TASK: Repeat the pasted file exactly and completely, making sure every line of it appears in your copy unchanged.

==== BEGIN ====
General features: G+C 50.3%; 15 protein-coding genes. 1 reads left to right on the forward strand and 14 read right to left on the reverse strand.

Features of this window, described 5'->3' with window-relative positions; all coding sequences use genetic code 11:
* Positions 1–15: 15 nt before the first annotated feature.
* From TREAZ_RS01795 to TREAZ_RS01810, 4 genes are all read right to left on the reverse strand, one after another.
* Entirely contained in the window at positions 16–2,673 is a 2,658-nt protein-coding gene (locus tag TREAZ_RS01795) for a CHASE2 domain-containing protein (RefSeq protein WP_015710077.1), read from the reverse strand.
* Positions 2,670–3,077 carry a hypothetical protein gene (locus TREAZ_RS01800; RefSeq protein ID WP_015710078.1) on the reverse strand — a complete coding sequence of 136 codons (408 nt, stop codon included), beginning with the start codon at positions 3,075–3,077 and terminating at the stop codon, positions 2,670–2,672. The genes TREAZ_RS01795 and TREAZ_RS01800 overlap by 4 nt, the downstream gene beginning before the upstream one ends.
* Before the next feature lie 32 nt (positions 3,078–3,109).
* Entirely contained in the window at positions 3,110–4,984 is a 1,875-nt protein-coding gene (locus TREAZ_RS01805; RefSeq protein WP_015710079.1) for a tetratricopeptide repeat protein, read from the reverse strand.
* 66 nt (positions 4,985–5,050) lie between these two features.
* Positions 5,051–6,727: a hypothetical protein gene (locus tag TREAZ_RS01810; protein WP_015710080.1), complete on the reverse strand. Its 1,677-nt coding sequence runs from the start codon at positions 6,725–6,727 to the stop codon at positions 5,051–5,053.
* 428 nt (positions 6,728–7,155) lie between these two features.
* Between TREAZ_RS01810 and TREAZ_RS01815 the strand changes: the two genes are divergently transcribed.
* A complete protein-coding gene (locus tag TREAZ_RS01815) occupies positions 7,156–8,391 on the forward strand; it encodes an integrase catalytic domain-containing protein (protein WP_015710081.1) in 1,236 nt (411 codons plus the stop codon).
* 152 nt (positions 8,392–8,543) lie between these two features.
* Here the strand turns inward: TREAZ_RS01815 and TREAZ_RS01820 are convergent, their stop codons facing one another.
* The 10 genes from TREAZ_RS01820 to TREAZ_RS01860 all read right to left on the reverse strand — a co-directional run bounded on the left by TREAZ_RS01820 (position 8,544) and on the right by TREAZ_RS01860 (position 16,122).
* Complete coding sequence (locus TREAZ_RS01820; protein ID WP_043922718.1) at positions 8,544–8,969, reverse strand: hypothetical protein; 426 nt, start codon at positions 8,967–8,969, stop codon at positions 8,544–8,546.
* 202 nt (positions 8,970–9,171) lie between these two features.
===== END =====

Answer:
General features: G+C 50.3%; 15 protein-coding genes. 1 reads left to right on the forward strand and 14 read right to left on the reverse strand.

Features of this window, described 5'->3' with window-relative positions; all coding sequences use genetic code 11:
* Positions 1–15: 15 nt before the first annotated feature.
* From TREAZ_RS01795 to TREAZ_RS01810, 4 genes are all read right to left on the reverse strand, one after another.
* Entirely contained in the window at positions 16–2,673 is a 2,658-nt protein-coding gene (locus tag TREAZ_RS01795) for a CHASE2 domain-containing protein (RefSeq protein WP_015710077.1), read from the reverse strand.
* Positions 2,670–3,077 carry a hypothetical protein gene (locus TREAZ_RS01800; RefSeq protein ID WP_015710078.1) on the reverse strand — a complete coding sequence of 136 codons (408 nt, stop codon included), beginning with the start codon at positions 3,075–3,077 and terminating at the stop codon, positions 2,670–2,672. The genes TREAZ_RS01795 and TREAZ_RS01800 overlap by 4 nt, the downstream gene beginning before the upstream one ends.
* Before the next feature lie 32 nt (positions 3,078–3,109).
* Entirely contained in the window at positions 3,110–4,984 is a 1,875-nt protein-coding gene (locus TREAZ_RS01805; RefSeq protein WP_015710079.1) for a tetratricopeptide repeat protein, read from the reverse strand.
* 66 nt (positions 4,985–5,050) lie between these two features.
* Positions 5,051–6,727: a hypothetical protein gene (locus tag TREAZ_RS01810; protein WP_015710080.1), complete on the reverse strand. Its 1,677-nt coding sequence runs from the start codon at positions 6,725–6,727 to the stop codon at positions 5,051–5,053.
* 428 nt (positions 6,728–7,155) lie between these two features.
* Between TREAZ_RS01810 and TREAZ_RS01815 the strand changes: the two genes are divergently transcribed.
* A complete protein-coding gene (locus tag TREAZ_RS01815) occupies positions 7,156–8,391 on the forward strand; it encodes an integrase catalytic domain-containing protein (protein WP_015710081.1) in 1,236 nt (411 codons plus the stop codon).
* 152 nt (positions 8,392–8,543) lie between these two features.
* Here the strand turns inward: TREAZ_RS01815 and TREAZ_RS01820 are convergent, their stop codons facing one another.
* The 10 genes from TREAZ_RS01820 to TREAZ_RS01860 all read right to left on the reverse strand — a co-directional run bounded on the left by TREAZ_RS01820 (position 8,544) and on the right by TREAZ_RS01860 (position 16,122).
* Complete coding sequence (locus TREAZ_RS01820; protein ID WP_043922718.1) at positions 8,544–8,969, reverse strand: hypothetical protein; 426 nt, start codon at positions 8,967–8,969, stop codon at positions 8,544–8,546.
* 202 nt (positions 8,970–9,171) lie between these two features.